Jackman, another Devonshire man, confronted Polkinghorne next day, and he was cast over the head of the Cornubian, describing the "flying mare." William Wreford, at the age of eighteen, achieved reputation by throwing Jordan over his head with such force that Jordan came down with a "crash similar to that produced by felling an oak tree." But Wreford met his match in a wrestle with "the little Elephant," James Stone. Simultaneously the men grappled each other; and although Wreford had the advantage at the outset, he was hurled into the air, and fell with such violence on his back that for a time he was incapacitated from taking part in a similar contest. Eventually the return match came off at Southmolton, and Stone was again victorious. Nevertheless Wreford remained a prominent figure in the ring, and threw Francis Olver, a Cornishman, although he came out of the contest with several of his ribs crushed by the deadly "hug." But a greater than Wreford and Jordan arose in the person of Abraham Cann. He was born in December, 1794, and was the son of Robert Cann, a farmer and maltster at Colebrook. His father had been a wrestler before him, and Abraham inherited the old man's skill, and learned by his experience, and soon defeated Jordan, Flower, Wreford, Simon Webber, and other redoubtable Devon champions. He was above the middle height as a man, with long legs, and was endowed with surprising strength of limb. He was a kicker. Abraham had a brother James, also a well-known wrestler, but he did not acquire the celebrity of Abraham. In his later years he was an under-gamekeeper, respected for his fearlessness when poachers were to the fore.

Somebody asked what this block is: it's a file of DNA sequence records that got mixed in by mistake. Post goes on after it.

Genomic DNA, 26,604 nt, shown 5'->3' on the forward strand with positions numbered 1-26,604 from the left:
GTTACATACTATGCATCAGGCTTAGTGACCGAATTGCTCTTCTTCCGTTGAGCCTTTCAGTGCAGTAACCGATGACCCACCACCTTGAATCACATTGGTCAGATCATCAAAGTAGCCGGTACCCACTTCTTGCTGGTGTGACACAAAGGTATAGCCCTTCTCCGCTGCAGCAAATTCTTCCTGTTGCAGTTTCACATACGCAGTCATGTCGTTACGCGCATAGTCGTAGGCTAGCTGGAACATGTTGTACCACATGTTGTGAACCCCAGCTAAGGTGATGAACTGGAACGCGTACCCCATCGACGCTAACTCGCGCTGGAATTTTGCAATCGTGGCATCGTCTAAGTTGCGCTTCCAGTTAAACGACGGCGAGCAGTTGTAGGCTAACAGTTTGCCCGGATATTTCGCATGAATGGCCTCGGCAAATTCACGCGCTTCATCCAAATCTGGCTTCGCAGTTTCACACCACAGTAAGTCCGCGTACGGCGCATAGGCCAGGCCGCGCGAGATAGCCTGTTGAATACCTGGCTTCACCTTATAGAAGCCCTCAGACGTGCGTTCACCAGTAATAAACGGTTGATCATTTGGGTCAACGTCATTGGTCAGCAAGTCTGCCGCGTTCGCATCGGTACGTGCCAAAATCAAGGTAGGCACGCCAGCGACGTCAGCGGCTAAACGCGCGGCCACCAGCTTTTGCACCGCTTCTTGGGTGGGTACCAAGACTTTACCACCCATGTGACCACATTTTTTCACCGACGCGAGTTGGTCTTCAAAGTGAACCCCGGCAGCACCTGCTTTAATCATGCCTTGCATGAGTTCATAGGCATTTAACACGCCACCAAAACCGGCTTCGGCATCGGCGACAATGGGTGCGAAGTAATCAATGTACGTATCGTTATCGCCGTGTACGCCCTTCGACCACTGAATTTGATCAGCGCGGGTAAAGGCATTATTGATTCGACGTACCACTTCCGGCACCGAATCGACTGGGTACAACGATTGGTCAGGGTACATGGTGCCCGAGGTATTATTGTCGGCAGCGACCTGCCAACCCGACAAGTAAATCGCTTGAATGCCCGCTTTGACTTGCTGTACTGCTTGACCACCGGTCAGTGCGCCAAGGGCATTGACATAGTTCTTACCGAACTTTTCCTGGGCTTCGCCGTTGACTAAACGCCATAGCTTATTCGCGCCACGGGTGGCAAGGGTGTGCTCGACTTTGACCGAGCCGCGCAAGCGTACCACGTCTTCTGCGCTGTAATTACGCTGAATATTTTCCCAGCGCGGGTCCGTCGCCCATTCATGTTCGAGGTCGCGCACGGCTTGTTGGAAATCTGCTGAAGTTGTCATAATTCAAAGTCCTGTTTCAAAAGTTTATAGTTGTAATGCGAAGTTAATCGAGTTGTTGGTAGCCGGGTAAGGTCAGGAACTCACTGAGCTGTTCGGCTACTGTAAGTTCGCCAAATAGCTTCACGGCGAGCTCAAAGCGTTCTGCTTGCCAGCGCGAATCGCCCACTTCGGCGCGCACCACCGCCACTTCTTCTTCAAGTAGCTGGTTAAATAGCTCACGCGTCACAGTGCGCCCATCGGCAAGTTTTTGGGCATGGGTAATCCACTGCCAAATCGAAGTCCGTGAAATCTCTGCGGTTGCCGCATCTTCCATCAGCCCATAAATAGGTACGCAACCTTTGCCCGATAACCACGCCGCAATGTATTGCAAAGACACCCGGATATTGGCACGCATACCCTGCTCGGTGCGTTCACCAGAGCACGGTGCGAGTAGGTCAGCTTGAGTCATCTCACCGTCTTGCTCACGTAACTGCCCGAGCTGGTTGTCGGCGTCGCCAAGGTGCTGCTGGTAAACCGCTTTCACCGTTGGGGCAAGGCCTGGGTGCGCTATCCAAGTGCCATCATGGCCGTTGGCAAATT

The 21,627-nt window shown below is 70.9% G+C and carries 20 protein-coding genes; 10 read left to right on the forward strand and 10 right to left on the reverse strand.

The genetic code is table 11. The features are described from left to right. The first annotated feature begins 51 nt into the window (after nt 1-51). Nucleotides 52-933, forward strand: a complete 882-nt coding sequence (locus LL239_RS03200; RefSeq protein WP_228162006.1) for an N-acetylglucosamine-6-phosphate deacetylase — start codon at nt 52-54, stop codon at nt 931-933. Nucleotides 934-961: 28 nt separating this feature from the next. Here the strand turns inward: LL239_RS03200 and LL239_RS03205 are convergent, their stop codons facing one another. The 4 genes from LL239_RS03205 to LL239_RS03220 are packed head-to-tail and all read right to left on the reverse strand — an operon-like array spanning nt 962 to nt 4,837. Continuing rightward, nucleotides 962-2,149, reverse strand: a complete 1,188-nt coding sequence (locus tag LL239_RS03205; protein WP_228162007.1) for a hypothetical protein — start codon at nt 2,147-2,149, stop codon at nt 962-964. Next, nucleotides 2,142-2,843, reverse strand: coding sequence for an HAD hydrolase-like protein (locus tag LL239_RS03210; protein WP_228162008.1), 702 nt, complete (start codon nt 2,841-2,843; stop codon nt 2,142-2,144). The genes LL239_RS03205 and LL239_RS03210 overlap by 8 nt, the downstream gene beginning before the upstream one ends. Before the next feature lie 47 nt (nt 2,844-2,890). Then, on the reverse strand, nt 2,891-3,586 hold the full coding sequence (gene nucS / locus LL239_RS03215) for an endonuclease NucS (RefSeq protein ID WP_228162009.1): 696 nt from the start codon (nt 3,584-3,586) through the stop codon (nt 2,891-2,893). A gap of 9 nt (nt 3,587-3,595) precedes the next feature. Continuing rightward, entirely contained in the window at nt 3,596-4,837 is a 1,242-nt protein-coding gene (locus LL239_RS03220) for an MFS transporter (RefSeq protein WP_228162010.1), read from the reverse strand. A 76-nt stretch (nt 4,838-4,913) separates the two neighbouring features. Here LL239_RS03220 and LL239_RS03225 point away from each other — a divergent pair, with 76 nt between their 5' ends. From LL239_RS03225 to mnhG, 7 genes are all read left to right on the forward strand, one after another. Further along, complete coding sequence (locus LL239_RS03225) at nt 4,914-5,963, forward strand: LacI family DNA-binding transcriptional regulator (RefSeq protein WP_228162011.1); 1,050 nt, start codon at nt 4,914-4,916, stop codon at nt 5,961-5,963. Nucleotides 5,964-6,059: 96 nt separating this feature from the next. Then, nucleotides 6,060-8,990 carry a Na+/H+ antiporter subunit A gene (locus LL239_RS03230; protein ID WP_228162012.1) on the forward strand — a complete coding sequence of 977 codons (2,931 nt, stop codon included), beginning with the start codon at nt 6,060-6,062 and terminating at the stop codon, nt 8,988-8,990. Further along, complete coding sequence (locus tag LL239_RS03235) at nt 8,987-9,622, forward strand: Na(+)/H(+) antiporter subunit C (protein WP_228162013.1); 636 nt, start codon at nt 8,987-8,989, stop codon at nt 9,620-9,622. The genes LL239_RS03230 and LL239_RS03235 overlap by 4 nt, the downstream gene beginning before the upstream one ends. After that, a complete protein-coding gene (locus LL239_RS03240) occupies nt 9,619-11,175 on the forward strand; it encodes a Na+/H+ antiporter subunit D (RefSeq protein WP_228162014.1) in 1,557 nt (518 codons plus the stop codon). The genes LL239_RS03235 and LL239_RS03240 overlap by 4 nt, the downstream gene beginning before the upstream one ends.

There were other mighty men in the ring, as Bawden the Mole-catcher, and Frost, of Aveton Gifford; but these were no match for Cann.

At Totnes, in 1825, Jordan had thrown a fine player, of the name of Huxtable, in one minute, and the liveliest interest was felt in a match that was to be played between him and Abraham Cann, who boasted that he could kick to rags the legs of his antagonist in "vive minutes."

When his turn arrived Cann awaited Jordan in the ring, upright, undaunted, with a smile of conscious superiority on his face. Jordan eyed the tall, athletic, and muscular form of Abraham, and withdrew without trying for a hitch. This caused lively disappointment, and loud cries of anger broke forth. But Jordan felt that he was not in good form at the time. Two days later he was roughly handled by a young Cornishman named Hook, and was too much injured to resume the contest.

On 21 September, 1826, at the Eagle Tavern, City Road, London, Cann contended without shoes for the first prize with James Warren of Redruth, and although the latter made a gallant struggle and Cann was at a disadvantage playing without his proper and accustomed weapons, the indurated boots, Abraham Cann came off the victor.

He now challenged Polkinghorne, the champion of Cornwall. James Polkinghorne was 6 ft. 2 in. high, weighed 320 lb., and had not wrestled for some years, but had carried on business as landlord of the "Red Lion" in St. Columb Major. Cann was but 5 ft. 8 1/2 in. high, and weighed 175 lb. This match was for £200 a side, for the best of three back-falls; and it took place on Tamar Green, Morice Town, Plymouth, on 23 October, 1826, in presence of 17,000 spectators. According to some accounts, Abraham on this occasion was allowed only one shoe. There had been much previous correspondence between the champions; Polkinghorne had postponed meeting Cann as long as was possible.

Finally a meeting was arranged, as said, on the 23rd October, 1826.